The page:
2 songwriters felt a Monkees album was “the chance of a lifetime”

The Monkees broke through with their debut album: Monkeys. A pair of songwriters thought they had “the chance of a lifetime” when they were hired to produce the album. Additionally, the songwriters spent months obsessing over the Prefab Four’s image and musical direction.

Davy Jones, Micky Dolenz, Peter Tork and Mike Nesmith of the Monkees | Bettmann / Contributor

Many of The Monkees’ most famous songs were written by the same pair of songwriters

Tommy Boyce and Bobby Hart were a songwriting duo called Boyce & Hart. They wrote Monkees songs such as “Last Train to Clarksville”, “I Wanna Be Free”, and “Valleri”. In his 2015 book Psychedelic Bubble Gum: Boyce & Hart, The Monkees and Turning Mayhem Into MiraclesHart discussed Boyce’s reaction when they were chosen to produce the Monkees’ self-titled album.

“Tommy reflected, ‘Some of the most prominent record producers of all time had been in studios around the world recording Monkee records before we even had our chance,'” Hart wrote.

“’Yeah,’ I replied, ‘why were we the ones who finally got the go-ahead to produce the Monkees’ debut album?’ recalls Hart.

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Boyce & Hart felt that other producers didn’t see the Monkees’ debut album as anything special.

Boyce and Hart came to a conclusion about why they stood out. “For busy veteran record producers, this was just another in a long list of ordinary projects and sessions,” Hart wrote. “For us, it was the chance of a lifetime!

“In the 11 months between our first meeting with the show’s producers and our first recording sessions with the band, Boyce and I were almost obsessed with thinking about and planning our big break,” Hart continued.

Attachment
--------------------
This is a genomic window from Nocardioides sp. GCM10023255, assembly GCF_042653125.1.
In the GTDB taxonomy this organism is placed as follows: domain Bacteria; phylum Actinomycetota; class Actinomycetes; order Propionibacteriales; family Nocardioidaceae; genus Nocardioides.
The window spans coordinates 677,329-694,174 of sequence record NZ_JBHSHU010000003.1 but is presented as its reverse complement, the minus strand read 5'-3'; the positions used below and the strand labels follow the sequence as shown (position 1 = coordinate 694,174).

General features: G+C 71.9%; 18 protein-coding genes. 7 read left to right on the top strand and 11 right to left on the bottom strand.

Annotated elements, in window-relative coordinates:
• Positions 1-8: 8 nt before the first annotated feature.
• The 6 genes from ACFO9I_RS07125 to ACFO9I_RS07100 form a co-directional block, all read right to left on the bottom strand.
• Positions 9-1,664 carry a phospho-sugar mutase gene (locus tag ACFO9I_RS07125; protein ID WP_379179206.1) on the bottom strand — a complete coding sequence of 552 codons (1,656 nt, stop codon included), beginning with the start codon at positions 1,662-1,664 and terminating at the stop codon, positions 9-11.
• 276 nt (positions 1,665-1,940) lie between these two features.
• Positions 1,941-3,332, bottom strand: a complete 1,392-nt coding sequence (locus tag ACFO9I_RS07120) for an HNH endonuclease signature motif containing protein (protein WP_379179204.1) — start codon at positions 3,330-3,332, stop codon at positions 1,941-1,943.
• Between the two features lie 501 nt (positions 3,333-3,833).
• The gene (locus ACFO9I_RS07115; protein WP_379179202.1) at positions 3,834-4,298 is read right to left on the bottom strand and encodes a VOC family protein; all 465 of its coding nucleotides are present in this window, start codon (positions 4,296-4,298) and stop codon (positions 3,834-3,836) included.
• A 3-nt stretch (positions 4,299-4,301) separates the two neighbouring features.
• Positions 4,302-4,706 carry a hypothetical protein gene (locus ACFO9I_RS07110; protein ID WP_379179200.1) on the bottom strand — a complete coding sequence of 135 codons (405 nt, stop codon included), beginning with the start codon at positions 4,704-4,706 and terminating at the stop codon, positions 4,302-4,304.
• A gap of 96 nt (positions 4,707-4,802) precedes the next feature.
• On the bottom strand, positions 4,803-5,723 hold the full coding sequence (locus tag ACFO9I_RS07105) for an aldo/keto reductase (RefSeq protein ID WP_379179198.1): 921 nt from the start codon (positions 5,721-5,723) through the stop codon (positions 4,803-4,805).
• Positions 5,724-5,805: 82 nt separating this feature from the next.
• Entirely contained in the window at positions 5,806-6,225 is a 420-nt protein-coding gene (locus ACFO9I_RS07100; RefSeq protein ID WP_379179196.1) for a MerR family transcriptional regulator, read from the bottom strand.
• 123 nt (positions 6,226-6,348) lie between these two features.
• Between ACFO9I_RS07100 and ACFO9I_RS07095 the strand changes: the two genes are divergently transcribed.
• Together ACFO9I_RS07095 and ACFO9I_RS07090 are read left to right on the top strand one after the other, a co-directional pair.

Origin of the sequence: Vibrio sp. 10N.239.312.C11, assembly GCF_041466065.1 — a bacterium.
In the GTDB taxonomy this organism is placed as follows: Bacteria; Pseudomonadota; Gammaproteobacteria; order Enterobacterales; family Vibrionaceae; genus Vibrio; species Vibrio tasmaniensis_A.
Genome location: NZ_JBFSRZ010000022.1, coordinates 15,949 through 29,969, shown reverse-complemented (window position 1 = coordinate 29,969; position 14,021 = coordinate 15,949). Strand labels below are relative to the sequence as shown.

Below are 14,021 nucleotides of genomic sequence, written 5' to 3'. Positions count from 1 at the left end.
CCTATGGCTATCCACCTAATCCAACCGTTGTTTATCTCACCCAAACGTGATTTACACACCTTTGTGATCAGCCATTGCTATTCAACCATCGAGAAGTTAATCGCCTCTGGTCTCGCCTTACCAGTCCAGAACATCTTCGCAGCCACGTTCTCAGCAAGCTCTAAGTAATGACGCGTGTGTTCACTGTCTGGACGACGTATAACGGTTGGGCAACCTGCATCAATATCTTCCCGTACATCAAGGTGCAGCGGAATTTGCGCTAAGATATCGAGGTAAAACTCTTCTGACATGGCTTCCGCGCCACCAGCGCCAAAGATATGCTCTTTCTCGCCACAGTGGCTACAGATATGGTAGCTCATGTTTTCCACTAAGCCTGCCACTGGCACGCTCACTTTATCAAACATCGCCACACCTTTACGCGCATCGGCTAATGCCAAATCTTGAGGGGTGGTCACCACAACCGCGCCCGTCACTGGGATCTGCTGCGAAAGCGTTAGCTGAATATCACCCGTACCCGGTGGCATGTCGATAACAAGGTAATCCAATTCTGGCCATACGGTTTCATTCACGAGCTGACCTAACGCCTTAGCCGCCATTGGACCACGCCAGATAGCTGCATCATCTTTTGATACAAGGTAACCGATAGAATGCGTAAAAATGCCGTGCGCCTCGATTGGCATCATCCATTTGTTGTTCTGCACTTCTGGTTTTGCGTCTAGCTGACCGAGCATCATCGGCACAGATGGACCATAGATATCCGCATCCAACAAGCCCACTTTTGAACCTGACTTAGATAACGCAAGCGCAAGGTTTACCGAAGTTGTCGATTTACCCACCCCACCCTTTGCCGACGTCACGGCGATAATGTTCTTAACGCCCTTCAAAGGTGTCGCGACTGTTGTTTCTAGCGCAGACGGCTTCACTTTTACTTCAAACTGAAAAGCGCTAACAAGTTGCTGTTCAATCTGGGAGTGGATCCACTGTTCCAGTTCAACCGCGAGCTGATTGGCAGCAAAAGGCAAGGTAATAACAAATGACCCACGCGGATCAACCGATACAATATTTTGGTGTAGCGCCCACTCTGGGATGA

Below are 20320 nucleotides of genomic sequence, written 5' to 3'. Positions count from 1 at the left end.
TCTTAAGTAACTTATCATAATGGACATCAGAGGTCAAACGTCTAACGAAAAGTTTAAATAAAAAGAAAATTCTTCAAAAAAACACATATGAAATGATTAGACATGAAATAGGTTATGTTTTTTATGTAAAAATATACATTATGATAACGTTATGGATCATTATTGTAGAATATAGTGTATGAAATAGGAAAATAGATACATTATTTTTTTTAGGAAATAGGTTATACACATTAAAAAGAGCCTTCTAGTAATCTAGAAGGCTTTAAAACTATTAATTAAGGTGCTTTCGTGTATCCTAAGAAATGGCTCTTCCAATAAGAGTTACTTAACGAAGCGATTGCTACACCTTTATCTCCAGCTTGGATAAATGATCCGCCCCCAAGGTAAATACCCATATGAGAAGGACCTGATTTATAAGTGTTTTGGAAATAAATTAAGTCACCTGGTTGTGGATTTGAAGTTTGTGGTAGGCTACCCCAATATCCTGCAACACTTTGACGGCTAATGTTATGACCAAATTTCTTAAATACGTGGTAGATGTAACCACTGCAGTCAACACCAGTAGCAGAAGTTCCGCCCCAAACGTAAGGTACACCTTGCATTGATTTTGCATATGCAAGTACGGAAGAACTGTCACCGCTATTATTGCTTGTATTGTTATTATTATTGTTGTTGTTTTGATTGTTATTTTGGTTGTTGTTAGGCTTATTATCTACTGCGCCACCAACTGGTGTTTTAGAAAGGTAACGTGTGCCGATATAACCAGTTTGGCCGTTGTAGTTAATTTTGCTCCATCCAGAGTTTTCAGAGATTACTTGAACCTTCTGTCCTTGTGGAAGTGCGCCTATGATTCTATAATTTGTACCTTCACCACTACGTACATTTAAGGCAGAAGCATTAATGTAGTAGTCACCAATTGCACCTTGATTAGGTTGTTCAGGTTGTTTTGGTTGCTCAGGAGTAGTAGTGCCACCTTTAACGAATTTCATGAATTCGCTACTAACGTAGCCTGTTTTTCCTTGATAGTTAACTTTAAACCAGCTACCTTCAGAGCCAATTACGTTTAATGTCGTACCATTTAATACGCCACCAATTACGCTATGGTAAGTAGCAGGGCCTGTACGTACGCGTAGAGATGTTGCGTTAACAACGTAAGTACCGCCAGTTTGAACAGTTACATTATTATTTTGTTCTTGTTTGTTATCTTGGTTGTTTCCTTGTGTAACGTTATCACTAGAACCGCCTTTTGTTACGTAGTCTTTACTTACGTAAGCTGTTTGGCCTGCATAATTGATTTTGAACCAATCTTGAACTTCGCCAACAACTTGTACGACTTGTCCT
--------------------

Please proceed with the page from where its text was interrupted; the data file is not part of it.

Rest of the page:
“Having created in our mind a clear musical image and sound for the band, we were able to easily update it when [Monkees supervisor Don] Kirshner finally returned our project to us,” Hart added. “Boyce summed it up succinctly, ‘We had done our homework and we were ready.'”

Monkees songwriters Tommy Boyce and Bobby Hart pointing fingers at each other

Monkees songwriters Tommy Boyce and Bobby Hart | ATM Archives / Contributor

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How the album and its lead single charted in the US and UK

Monkeys became a huge success. The album exceeded the Billboard 200 for 13 weeks, remaining on the chart for a total of 102 weeks. It remained on the chart longer for all subsequent Prefab Four albums in the United States. Monkeys also included the band’s premiere Billboard Hot 100 Single #1: “Last Train to Clarksville.”

The Official Map Company reports Monkeys was also a hit in the UK. There the album reached No. 1 for seven of its 37 weeks on the chart. In the UK, “Last Train to Clarksville” became a more modest hit, peaking at No. 23.

Other producers might have considered Monkeys ordinary, but for Boyce & Hart, it was “the chance of a lifetime”.

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